Text features in maps are different from other data, in that they
generally have no physical equivalent on the ground.
This section of the user manual explains in detail how text is handled within LITES2.
Text features are handled in LITES2 by storing (at least) the following characteristics in the IFF file:
In addition, a flag is set to indicate that the feature is a text. This flag is set for the use of other programs which may not use the FRT mechanism.
The area that a text occupies on the map depends on:
Heights are stored in the FRT as mm at map scale.
When heights are stored in the IFF file, there are two possibilities:
Point Size Height in mm 24 5.00 22 4.45 20 3.95 18 3.60 16 3.25 14 2.90 12 2.45 11 2.20 10 2.05 9 1.75 8 1.60 7 1.40 6 1.25 5 1.10 3 0.85
Note that some point sizes are undefined.
By enabling the positioning option (ENABLE POSITION - enabled by default) a locating (or justification) position can be stored with each text. This is an integer in the range 0 - 8, indicating one of the nine possible locating points as shown in the following diagram:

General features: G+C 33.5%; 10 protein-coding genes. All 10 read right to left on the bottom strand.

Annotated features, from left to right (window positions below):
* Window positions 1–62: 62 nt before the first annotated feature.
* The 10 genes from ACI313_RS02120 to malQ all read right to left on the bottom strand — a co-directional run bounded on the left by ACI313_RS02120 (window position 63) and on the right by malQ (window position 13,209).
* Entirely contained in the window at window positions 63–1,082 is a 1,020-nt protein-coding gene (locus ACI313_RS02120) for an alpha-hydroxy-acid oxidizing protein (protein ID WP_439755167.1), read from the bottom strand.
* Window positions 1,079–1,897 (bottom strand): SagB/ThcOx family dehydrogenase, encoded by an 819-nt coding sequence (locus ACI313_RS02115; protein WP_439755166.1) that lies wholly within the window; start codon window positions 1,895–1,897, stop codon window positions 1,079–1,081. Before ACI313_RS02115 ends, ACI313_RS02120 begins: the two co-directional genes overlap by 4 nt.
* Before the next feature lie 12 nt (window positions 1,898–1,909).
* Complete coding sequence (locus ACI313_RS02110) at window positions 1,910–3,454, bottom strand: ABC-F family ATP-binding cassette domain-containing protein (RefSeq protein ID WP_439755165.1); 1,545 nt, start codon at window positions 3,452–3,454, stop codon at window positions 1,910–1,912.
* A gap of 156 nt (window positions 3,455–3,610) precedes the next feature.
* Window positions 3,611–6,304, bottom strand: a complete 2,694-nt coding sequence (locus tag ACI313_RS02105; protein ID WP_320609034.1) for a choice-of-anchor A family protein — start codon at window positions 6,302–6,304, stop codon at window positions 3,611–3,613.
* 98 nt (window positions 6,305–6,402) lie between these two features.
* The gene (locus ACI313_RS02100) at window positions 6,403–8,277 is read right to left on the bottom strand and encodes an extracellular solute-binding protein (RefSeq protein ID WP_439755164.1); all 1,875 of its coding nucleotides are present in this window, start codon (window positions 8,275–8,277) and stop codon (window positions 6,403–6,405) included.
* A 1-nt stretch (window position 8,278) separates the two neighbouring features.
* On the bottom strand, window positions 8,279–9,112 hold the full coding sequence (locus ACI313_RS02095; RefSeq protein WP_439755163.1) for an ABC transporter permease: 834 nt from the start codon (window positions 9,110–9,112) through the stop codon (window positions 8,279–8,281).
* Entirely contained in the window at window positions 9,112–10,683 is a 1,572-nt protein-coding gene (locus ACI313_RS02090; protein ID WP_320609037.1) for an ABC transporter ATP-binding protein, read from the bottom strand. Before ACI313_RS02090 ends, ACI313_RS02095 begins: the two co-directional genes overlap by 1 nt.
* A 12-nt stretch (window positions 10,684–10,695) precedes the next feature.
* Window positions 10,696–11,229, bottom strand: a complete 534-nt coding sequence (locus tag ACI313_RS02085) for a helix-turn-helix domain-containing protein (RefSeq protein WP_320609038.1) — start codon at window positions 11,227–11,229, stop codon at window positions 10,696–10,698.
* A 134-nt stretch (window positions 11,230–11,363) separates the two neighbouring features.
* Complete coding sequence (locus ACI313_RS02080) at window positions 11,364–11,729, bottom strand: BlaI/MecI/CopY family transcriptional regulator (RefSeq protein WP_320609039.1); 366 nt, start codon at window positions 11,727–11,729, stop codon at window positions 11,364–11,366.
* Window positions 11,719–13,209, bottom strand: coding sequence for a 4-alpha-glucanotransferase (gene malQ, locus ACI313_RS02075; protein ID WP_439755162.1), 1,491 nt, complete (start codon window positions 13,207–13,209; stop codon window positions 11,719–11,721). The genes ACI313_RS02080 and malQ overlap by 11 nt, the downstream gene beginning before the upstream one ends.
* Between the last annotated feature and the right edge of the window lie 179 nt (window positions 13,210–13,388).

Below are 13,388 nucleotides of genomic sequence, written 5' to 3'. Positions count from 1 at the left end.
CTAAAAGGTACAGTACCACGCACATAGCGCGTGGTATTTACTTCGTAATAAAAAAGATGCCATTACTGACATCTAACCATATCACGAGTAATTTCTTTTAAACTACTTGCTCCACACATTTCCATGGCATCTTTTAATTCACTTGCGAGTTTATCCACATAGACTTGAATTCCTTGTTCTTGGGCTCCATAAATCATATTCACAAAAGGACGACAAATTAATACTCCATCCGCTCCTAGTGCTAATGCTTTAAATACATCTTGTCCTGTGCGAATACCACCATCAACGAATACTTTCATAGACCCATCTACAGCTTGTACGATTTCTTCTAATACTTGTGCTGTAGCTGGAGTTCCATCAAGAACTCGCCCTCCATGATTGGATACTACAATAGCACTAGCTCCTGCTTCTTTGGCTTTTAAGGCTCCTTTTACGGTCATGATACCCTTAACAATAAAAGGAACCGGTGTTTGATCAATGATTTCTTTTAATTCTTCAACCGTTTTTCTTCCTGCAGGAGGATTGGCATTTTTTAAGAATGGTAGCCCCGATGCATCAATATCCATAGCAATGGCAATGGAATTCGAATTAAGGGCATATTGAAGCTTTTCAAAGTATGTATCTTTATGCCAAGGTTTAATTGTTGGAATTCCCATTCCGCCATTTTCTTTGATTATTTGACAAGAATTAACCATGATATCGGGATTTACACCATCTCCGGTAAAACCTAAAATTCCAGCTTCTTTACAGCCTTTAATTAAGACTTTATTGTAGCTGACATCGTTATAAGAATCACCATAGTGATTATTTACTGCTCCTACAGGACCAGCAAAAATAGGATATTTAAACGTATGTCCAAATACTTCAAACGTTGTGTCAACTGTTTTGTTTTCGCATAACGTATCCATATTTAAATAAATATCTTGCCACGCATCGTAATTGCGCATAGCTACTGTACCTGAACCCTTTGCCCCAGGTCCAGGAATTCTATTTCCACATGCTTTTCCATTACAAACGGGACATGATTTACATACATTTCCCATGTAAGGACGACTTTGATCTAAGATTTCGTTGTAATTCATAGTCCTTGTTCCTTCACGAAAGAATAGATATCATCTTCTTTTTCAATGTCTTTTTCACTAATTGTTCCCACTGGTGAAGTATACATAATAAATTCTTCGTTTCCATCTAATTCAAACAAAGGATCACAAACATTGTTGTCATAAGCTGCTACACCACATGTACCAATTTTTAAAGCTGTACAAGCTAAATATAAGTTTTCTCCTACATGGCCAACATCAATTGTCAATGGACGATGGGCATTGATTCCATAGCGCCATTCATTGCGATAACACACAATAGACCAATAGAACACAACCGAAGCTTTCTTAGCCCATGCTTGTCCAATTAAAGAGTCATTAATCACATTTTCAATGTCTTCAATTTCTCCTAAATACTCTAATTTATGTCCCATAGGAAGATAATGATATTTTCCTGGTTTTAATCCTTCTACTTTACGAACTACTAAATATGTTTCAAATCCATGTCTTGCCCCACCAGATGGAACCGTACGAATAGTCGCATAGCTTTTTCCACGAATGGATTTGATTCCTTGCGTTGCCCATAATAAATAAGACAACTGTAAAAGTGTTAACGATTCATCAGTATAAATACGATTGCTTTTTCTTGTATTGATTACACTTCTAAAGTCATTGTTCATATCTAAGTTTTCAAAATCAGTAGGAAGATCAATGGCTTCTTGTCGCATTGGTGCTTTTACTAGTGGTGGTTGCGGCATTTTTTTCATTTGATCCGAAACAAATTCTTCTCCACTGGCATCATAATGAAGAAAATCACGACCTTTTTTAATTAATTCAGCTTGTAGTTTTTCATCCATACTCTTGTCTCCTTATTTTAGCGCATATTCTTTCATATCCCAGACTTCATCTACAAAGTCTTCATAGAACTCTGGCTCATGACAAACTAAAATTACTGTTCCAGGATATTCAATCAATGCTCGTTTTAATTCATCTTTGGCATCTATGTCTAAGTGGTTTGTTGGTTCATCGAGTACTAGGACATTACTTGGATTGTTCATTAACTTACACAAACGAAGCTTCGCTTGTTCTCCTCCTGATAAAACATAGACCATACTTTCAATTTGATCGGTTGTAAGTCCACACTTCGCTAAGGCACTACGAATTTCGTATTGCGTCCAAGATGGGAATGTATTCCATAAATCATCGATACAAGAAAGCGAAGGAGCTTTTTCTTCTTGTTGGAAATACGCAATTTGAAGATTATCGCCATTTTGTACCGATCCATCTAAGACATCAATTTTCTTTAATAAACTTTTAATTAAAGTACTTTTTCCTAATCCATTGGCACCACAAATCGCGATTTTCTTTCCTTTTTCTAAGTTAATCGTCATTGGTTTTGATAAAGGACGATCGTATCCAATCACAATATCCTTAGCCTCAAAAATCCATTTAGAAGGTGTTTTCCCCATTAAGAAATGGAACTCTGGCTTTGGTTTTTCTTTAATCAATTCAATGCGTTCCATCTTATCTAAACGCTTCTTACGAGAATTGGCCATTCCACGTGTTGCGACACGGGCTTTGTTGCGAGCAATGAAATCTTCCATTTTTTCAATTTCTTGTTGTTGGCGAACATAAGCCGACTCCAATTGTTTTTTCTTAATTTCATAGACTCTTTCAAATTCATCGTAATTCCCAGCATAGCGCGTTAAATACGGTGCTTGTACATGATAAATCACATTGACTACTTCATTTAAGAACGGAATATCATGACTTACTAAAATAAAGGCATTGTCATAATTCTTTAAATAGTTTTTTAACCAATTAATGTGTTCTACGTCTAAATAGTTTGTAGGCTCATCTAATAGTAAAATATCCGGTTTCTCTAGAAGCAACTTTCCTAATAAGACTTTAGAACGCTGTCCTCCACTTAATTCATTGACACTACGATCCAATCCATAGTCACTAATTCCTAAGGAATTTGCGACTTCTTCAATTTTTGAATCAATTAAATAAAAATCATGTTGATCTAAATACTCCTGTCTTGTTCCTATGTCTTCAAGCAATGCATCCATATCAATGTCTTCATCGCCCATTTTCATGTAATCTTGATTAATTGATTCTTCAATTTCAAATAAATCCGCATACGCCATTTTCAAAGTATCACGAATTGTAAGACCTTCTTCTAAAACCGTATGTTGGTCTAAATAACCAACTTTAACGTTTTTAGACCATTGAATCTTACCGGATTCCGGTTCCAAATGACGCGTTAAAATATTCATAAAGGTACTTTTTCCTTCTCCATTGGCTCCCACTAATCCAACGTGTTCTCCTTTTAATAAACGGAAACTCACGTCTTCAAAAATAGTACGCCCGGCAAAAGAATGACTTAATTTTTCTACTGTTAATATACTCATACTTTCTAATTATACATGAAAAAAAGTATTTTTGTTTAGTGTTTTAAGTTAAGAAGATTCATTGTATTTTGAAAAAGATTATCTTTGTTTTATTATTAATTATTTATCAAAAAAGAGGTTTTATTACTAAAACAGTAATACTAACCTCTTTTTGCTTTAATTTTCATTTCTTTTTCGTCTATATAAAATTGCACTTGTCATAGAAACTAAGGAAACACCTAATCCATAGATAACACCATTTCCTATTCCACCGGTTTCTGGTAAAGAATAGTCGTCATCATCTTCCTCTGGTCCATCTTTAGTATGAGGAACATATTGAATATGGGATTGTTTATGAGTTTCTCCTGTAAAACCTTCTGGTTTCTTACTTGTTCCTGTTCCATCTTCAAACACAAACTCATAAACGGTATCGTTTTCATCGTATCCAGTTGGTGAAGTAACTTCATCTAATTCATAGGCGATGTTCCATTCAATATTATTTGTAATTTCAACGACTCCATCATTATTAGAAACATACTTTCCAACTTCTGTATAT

2-------------5-------------8 _ 1-------------4-------------7 _ 0-------------3-------------6This is the point of the text that will lie over its digitised point.
If the location option is disabled, LITES2 treats all texts as if locating position 0 has been chosen.
Each character in a font is usually terminated by some blank space, so that the characters in strings of text are separated. When the length of a text string is required (e_.g_. when drawing a box around it), this space must be subtracted from the last character.
The TOLERANCE JUSTIFY command sets the amount to be subtracted from a text string to represent this blank space. The argument is the proportion of the height of the text that is blank space. By default the value 0.333333 is used.
There is an additional (licensed) feature in LITES2 to allow the construction and manipulation of composite text features. Access to this feature is achieved by enabling the COMPOSITE option (disabled by default).
Composite texts are texts that consist of several text strings, all of which have their own characteristics. It is possible to either manipulate the text feature as a whole, or to edit each sub-text individually. When editing the whole feature, then LITES2 will be in MODIFY state; when editing the sub_texts then LITES2 goes into MODIFY (part) state.
LITES2 commands that are specifically for manipulating composite texts are:
THIS, FIRST, NEXT, PREVIOUS, LAST, WHOLE, COLLAPSE, PARAGRAPH, SPLIT, BEND
In particular the DAMP utilities will not work on these files, and some data conversion programs such as I2MOSS etc_. will not deal with composite texts.